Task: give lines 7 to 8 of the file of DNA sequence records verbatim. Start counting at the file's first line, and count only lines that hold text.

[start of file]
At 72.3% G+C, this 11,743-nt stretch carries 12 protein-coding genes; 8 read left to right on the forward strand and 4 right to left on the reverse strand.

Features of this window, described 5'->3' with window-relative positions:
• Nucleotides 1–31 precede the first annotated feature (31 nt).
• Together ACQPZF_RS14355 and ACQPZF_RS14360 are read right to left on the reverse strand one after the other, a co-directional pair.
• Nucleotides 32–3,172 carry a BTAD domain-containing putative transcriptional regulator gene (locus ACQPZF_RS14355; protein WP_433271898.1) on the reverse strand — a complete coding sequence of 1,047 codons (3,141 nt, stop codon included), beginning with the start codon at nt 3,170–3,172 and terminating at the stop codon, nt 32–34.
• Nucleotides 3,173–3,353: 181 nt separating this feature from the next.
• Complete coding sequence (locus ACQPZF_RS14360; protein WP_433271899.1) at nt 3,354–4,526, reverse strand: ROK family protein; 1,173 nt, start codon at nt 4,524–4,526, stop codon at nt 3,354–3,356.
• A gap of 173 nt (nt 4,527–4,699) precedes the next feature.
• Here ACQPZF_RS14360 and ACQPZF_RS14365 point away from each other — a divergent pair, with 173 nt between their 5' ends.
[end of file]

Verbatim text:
• Complete coding sequence (locus ACQPZF_RS14360; protein WP_433271899.1) at nt 3,354–4,526, reverse strand: ROK family protein; 1,173 nt, start codon at nt 4,524–4,526, stop codon at nt 3,354–3,356.
• A gap of 173 nt (nt 4,527–4,699) precedes the next feature.